The 2-day wave is a prominent feature of the middle and upper atmosphere, amplifying twice-yearly around solstice. Its period, structure, and reproducibility have led to its association with the gravest planetary normal mode of zonal wavenumber 3, the so-called Rossby-gravity mode. On the other hand, its amplification around solstice has also led to its association with baroclinic instability of summer easterlies. To explore the relationship between the Rossby-gravity mode and instability, calculations are performed with the linearized primitive equations that have been generalized to account for that mode's interaction with a generally unstable mean flow. ū. The mode's eigenfrequency is then complex, the imaginary component representing amplification and decay. For mean states representative of solstice and equinox, the normal mode is calculated and then compared to observed behavior in terms of its period, structure, and amplification. The behavior recovered, including structural differences between solstice and equinox, is consistent with major features of the 2-day wave. Under solstitial conditions, the Rossby-gravity mode amplifies by extracting energy from the mean flow, with e-folding times as short as 5 days. Even though its eigenfrequency is then complex, the mode's period remains close to the theoretical value, consistently lying at westward periods of 2.0-2.2 days. Equally robust is its eigenstructure, which extends into both hemispheres. It mirrors the modal structure isolated earlier in the response over real frequency. In contrast, the mode's amplification depends sensitively upon details of the zonal-mean state. Changes of ū that are modest, in some instances subtle, are sufficient to remove instability. Those changes of mean flow sharply alter the mode's growth rate, but have little effect on its eigenperiod and structure.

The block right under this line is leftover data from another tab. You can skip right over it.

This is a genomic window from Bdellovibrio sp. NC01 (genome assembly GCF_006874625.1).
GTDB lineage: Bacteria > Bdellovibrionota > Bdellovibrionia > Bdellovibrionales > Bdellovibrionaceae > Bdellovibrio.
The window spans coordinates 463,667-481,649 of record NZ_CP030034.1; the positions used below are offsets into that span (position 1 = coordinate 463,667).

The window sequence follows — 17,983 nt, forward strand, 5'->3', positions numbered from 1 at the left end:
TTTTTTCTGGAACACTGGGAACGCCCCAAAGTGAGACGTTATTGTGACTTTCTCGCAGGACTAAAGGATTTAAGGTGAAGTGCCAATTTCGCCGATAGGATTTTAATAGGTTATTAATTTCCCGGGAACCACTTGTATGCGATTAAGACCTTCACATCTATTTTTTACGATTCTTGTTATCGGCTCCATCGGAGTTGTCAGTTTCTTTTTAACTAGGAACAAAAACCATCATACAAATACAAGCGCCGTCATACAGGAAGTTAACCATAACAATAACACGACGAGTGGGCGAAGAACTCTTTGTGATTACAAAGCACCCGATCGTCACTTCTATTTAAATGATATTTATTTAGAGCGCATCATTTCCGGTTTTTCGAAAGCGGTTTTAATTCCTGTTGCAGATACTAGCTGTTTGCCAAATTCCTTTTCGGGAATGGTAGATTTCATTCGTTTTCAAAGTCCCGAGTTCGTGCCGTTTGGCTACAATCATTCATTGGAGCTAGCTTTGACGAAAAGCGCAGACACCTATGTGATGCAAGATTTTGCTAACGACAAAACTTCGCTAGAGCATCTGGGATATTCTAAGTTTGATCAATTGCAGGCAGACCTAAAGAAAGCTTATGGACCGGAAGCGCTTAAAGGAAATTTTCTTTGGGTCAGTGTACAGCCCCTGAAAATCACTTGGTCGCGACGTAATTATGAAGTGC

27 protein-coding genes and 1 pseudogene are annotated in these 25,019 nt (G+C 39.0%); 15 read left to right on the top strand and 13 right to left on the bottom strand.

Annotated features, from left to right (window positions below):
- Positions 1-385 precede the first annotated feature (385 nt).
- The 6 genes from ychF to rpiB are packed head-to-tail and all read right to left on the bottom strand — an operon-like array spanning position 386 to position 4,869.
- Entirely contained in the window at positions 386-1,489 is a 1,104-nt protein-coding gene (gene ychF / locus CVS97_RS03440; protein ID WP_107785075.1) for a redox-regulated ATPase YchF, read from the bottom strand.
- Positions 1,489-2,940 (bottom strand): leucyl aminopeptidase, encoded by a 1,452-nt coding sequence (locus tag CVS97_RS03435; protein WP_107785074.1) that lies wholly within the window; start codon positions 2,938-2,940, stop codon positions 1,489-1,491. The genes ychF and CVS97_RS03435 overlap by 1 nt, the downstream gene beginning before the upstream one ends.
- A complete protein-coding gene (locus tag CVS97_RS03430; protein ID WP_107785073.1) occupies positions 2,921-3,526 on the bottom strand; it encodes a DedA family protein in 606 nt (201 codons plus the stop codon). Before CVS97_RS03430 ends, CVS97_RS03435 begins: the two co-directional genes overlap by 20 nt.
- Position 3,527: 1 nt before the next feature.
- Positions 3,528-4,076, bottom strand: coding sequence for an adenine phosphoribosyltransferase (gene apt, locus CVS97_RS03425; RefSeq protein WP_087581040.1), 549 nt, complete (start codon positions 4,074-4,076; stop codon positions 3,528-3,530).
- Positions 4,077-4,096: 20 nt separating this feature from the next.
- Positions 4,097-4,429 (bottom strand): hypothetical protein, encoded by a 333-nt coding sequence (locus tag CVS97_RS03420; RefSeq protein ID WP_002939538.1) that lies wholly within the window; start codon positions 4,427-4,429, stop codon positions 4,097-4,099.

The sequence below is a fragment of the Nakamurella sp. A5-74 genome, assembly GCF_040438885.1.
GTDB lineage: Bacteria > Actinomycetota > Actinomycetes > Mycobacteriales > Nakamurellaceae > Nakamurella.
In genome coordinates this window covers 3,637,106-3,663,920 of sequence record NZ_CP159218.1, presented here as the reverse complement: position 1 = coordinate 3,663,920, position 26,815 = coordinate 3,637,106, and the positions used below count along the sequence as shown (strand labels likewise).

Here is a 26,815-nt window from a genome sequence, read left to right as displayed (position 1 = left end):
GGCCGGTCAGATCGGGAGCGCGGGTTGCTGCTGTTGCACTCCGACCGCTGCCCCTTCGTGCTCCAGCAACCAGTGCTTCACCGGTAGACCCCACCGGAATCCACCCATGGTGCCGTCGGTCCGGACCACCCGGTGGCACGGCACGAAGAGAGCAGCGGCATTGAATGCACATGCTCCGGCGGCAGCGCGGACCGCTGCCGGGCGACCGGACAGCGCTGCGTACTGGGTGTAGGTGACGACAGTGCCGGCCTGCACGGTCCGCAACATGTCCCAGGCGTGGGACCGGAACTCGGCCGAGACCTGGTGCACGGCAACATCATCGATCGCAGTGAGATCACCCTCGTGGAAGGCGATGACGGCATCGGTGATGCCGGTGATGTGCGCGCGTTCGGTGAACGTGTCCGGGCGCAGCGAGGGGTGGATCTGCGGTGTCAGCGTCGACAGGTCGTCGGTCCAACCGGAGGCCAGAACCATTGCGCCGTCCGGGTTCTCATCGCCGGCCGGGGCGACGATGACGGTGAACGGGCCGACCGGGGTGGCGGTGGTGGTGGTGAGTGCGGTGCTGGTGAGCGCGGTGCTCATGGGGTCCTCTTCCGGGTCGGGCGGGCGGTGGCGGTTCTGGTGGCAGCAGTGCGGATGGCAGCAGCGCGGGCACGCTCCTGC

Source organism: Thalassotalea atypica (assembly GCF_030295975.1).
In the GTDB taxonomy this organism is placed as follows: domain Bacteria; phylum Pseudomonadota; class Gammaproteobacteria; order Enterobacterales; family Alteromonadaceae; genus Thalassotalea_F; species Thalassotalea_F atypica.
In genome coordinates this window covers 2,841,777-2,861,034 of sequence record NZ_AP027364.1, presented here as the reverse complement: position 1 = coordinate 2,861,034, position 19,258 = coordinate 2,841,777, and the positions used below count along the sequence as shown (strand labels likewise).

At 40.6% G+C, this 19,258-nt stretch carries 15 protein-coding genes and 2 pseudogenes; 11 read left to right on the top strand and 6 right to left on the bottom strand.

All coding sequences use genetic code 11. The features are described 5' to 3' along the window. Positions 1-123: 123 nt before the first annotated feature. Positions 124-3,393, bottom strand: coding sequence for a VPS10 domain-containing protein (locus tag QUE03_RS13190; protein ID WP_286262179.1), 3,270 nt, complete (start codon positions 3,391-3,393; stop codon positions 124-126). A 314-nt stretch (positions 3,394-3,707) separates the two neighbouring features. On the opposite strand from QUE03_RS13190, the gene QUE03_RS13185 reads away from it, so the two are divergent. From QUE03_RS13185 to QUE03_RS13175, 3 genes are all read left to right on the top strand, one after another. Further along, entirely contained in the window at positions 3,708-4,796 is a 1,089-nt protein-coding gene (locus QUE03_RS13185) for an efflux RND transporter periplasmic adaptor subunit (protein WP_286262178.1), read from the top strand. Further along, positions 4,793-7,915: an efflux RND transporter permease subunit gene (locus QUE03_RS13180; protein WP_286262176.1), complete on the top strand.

|Number of pages||12|
|Journal||Journal of the Atmospheric Sciences|
|Publication status||Published - 15 Jul 2001|